2-fer is short for two for one. One for you and one for me.
Given a name, return a string with the message:
One for X, one for me.
Where X is the given name.
However, if the name is missing, return the string:
One for you, one for me.
Here are some examples:
|Name||String to return|
|Alice||One for Alice, one for me.|
|Bob||One for Bob, one for me.|
|One for you, one for me.|
|Zaphod||One for Zaphod, one for me.|
To run the tests, run the command
dotnet test from within the exercise directory.
F# source code can be formatted with the Fantomas tool.
After installing it with
dotnet tool restore, run
dotnet fantomas . to format code within the current directory.
For more detailed information about the F# track, including how to get help if you're having trouble, please visit the exercism.io F# language page.
// This file was auto-generated based on version 1.2.0 of the canonical data. module TwoFerTests open FsUnit.Xunit open Xunit open TwoFer [<Fact>] let ``No name given`` () = twoFer None |> should equal "One for you, one for me." [<Fact(Skip = "Remove this Skip property to run this test")>] let ``A name given`` () = twoFer (Some "Alice") |> should equal "One for Alice, one for me." [<Fact(Skip = "Remove this Skip property to run this test")>] let ``Another name given`` () = twoFer (Some "Bob") |> should equal "One for Bob, one for me."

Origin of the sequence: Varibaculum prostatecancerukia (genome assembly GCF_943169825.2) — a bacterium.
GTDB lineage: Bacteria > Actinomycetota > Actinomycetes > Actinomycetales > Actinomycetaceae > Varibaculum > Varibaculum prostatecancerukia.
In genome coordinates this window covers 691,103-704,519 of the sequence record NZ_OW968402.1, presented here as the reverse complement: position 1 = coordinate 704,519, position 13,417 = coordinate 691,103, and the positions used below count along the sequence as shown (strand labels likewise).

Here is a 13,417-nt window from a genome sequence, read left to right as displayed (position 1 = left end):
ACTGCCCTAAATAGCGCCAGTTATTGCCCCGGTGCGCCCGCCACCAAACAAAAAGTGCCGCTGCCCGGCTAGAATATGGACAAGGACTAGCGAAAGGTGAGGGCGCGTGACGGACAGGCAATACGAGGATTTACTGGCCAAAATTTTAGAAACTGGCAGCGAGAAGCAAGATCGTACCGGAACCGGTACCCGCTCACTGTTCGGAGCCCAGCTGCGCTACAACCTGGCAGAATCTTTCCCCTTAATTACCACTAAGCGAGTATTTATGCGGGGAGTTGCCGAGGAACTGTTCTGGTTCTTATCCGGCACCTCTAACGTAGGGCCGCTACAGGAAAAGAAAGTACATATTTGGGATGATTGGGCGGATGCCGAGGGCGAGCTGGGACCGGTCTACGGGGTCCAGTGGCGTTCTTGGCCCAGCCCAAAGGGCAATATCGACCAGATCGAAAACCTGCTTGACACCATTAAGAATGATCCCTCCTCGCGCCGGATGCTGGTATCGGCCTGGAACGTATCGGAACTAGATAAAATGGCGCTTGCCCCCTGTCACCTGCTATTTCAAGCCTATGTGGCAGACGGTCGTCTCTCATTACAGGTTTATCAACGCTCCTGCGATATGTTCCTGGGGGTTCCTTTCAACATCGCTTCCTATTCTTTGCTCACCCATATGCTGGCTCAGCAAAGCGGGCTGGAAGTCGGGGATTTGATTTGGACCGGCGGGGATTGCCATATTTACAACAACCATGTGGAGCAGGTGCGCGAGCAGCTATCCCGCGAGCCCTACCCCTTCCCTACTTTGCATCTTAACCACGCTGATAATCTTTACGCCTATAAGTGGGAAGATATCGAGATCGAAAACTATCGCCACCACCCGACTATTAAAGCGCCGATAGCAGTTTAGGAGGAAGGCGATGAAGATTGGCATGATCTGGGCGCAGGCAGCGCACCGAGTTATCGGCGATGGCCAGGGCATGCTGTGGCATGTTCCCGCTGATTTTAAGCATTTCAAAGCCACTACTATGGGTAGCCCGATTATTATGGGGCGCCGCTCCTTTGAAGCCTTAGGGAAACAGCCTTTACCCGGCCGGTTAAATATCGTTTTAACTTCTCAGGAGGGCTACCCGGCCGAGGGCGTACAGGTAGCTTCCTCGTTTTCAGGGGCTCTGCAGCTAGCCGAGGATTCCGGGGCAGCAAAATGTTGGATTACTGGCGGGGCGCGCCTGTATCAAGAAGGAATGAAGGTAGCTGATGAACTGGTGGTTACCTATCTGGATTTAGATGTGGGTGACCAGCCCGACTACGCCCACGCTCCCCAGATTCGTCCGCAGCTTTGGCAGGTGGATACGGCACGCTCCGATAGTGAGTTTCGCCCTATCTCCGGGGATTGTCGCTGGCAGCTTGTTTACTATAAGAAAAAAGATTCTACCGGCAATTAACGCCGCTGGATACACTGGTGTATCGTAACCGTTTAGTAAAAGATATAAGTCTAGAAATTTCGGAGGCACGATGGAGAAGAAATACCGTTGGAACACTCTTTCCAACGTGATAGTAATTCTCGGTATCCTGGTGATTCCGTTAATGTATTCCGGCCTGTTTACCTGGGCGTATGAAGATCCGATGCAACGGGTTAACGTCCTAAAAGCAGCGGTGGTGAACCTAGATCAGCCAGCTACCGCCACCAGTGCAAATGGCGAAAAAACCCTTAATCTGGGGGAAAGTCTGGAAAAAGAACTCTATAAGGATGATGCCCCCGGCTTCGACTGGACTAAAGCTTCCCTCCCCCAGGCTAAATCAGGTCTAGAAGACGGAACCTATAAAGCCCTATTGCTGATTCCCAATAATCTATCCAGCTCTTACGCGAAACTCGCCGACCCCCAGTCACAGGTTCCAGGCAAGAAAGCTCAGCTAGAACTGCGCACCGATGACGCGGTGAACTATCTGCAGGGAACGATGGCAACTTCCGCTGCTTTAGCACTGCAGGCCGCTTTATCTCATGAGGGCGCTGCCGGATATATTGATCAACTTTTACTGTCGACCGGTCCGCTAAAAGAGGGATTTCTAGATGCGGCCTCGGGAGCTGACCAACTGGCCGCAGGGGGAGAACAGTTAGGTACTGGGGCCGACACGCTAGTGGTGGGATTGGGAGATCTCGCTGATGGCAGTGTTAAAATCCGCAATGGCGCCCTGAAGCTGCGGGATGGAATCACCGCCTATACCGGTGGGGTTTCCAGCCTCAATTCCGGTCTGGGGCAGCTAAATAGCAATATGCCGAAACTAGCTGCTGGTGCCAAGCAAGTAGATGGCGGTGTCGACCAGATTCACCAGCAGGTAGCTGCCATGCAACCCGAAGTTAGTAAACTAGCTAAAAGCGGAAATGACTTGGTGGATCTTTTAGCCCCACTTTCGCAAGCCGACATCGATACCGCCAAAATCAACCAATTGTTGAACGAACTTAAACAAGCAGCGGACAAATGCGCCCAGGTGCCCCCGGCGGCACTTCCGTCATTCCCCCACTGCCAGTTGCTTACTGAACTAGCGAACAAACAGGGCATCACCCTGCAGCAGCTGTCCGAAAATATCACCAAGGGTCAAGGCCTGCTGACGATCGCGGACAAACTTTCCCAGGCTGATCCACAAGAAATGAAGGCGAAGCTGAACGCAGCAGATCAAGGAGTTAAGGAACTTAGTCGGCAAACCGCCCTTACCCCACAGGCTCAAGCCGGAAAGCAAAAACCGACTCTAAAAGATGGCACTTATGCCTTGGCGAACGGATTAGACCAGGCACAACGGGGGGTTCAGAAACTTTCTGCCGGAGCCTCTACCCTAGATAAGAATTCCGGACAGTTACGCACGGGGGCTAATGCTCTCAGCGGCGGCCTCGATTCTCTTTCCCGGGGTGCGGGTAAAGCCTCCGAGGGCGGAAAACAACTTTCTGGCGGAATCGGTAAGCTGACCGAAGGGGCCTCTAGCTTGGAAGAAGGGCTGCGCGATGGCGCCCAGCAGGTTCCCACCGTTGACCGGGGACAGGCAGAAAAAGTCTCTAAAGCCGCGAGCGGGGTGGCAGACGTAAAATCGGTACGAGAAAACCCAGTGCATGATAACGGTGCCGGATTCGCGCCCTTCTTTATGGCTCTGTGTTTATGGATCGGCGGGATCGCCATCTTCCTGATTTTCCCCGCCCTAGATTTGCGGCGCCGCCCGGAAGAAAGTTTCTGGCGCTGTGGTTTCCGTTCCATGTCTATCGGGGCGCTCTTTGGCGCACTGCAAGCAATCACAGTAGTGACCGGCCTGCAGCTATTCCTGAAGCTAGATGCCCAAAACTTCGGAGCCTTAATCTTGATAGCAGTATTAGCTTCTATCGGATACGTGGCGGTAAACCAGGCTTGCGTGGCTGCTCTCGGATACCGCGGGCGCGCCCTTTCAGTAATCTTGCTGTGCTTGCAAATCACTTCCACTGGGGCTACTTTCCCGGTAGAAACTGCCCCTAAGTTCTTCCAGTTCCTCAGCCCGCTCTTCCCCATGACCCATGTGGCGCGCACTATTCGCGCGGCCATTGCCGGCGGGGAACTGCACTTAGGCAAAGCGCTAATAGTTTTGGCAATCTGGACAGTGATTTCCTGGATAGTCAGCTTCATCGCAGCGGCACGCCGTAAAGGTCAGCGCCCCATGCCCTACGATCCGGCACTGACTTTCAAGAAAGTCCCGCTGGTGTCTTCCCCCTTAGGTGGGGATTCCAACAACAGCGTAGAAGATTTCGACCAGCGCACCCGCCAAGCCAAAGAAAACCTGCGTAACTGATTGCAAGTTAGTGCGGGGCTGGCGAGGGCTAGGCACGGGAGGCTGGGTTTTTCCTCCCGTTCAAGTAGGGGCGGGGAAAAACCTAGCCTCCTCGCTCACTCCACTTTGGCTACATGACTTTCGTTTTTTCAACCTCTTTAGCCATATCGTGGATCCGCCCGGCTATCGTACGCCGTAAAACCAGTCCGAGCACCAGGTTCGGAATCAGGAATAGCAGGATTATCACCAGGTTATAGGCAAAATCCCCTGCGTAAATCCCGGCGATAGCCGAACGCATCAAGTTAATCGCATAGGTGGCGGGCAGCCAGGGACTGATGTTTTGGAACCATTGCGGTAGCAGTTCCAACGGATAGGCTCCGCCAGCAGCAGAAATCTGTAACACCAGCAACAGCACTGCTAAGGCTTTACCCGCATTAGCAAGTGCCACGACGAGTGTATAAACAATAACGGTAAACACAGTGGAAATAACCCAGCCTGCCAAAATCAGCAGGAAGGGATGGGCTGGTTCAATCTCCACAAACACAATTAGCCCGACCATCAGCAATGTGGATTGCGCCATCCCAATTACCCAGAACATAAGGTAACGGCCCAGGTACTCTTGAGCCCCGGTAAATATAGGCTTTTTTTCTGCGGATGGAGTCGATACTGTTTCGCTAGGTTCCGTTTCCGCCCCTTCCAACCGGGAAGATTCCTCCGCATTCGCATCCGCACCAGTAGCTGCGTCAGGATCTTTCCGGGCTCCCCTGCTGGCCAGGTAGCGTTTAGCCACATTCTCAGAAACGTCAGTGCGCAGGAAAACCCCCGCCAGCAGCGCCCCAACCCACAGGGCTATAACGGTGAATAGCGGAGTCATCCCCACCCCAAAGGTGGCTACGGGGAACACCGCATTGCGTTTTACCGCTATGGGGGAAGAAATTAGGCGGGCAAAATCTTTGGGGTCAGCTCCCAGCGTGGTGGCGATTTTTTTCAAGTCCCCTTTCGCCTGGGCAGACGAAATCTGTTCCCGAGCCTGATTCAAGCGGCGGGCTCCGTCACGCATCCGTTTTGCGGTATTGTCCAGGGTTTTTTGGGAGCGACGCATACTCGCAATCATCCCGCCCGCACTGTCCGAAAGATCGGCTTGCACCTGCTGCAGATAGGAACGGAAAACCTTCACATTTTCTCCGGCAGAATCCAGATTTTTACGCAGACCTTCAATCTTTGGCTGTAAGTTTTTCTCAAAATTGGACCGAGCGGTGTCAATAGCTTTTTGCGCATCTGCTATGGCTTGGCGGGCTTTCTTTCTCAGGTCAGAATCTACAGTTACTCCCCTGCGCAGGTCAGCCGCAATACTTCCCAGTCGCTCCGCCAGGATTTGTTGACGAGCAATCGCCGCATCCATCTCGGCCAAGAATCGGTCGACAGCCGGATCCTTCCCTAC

module TwoFer let twoFer (input: string option): string = sprintf "One for %s, one for me." (defaultArg input "you")
A huge amount can be learned from reading other people’s code. This is why we wanted to give exercism users the option of making their solutions public.
Here are some questions to help you reflect on this solution and learn the most from it.